April 23, 2012
hombre
Men's 60
220 posts
Mike, I appreciate the information. I have an appointment 5/5 and hope my doctor releases me. The condition has improved, but I was concerned about the effect of playing softball since I was taking BP when I noticed my problem. Thanks, again
April 23, 2012
docswear
Men's 55
98 posts
Jim.. ah.. yeah.. you did ask that... sorry... when you are seen at this next appointment, the specialist will let you know if the vitreous has managed to completely detach from the retina which will release the tension on the retina which will minimize the risk and he will tell you to feel free to play ball. He might add that using the "special" senior bats is an insult to your manhood and ask where your pride is.. If you are like me you will completely ignore the question and continue to use the bats...just don't hit the ball up the middle unless there is a screen in which case you will think you are on a minature golf course... sorry a little humor there. My PVD in both eyes occured in my late 40's. I continue to see the spots but have yet to be troubled with any significant retinal issues. I claim that I was a stellar defensive player before they occured but unfortunately those that played with me a long time ago when I was young know better. Just pay attention to any changes in the number of floaters ... watch for flashes of light or loss of vision.. and WAIT until your doctor clears you to play to minimize the risk... Mike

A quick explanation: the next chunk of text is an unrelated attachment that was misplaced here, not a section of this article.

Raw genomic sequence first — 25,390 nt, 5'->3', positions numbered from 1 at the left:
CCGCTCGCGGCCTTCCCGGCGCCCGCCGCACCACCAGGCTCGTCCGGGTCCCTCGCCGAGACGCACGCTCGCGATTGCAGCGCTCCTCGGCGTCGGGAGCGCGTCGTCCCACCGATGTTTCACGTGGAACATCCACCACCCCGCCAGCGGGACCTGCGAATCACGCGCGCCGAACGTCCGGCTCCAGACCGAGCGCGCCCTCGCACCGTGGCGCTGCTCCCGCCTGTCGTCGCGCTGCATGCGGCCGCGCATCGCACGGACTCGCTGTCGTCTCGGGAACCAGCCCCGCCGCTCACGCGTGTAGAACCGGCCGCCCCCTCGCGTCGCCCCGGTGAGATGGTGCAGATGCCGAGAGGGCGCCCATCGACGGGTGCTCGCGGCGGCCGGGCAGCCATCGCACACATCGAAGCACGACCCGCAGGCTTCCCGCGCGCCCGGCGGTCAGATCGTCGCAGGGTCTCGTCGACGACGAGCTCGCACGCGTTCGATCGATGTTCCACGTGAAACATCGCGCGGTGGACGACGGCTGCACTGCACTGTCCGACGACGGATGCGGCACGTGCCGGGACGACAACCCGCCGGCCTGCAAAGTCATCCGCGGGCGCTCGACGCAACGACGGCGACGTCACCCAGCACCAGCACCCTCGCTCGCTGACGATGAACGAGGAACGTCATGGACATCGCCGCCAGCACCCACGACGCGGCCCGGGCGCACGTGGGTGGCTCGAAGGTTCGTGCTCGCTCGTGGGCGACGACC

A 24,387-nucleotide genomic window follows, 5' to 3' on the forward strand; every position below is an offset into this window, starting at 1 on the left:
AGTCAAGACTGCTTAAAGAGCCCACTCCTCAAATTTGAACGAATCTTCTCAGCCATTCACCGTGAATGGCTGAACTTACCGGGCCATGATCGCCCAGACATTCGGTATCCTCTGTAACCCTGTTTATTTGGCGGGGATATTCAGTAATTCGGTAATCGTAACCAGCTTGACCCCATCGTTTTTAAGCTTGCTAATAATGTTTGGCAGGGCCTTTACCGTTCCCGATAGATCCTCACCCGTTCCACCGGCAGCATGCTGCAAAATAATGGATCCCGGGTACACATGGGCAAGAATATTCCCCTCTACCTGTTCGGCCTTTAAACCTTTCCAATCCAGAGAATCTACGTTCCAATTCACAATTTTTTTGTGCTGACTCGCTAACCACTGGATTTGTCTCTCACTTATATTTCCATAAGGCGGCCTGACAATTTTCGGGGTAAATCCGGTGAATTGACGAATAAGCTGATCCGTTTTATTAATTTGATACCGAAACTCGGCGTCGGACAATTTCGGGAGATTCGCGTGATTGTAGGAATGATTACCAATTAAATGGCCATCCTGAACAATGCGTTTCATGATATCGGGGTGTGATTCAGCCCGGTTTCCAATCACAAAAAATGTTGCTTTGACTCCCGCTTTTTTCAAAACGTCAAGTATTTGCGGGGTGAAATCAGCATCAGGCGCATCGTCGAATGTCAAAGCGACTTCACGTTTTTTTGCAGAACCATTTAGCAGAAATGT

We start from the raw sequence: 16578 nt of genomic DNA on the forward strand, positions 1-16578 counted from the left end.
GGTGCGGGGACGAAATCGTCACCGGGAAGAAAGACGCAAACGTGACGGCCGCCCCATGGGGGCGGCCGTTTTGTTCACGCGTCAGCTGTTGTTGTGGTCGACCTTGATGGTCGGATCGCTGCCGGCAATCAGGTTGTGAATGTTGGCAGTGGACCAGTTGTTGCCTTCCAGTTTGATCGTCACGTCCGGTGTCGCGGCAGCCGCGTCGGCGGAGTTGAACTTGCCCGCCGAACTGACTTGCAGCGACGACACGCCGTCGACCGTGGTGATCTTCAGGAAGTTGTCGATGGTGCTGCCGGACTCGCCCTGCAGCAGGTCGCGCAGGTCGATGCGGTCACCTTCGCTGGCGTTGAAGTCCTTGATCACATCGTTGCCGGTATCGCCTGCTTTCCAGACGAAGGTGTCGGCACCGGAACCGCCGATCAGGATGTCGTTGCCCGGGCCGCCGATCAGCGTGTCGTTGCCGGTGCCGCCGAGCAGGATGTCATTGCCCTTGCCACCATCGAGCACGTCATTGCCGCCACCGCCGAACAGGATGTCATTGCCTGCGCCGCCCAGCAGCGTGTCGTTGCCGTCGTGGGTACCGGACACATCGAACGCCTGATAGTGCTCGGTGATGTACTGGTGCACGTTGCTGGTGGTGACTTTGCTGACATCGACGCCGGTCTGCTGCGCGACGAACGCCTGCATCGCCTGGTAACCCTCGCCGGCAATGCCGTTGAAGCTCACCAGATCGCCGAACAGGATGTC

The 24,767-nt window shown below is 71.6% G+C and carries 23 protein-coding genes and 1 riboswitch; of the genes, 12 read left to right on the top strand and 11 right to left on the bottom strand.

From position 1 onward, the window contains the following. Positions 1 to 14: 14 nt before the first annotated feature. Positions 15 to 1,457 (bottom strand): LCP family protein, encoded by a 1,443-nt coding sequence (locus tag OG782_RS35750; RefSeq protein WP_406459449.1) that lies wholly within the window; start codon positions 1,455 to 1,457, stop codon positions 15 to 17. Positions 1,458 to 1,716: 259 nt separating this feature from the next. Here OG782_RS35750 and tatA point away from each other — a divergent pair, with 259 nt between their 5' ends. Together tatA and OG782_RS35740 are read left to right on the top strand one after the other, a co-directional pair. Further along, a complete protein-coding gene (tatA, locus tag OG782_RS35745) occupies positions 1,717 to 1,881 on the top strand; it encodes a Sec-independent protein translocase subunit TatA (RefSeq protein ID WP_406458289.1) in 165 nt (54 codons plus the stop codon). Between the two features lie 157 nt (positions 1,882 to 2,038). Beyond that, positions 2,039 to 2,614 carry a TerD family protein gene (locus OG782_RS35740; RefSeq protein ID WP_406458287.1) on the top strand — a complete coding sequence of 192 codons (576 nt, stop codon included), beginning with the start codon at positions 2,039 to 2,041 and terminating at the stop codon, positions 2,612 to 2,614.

April 23, 2012
hombre
Men's 60
220 posts
I would have to reply to the good doctor that anyone who uses the "Special Bats" himself and then belittles others for doing the same, has no manhood, but has plenty of hypocrisy. Also, if the doctor doesn't like the way the game is being played, play somewhere else. That is unless the sole purpose of his whining is to have someone notice that he exists. Mike, I'm with you, Play Ball!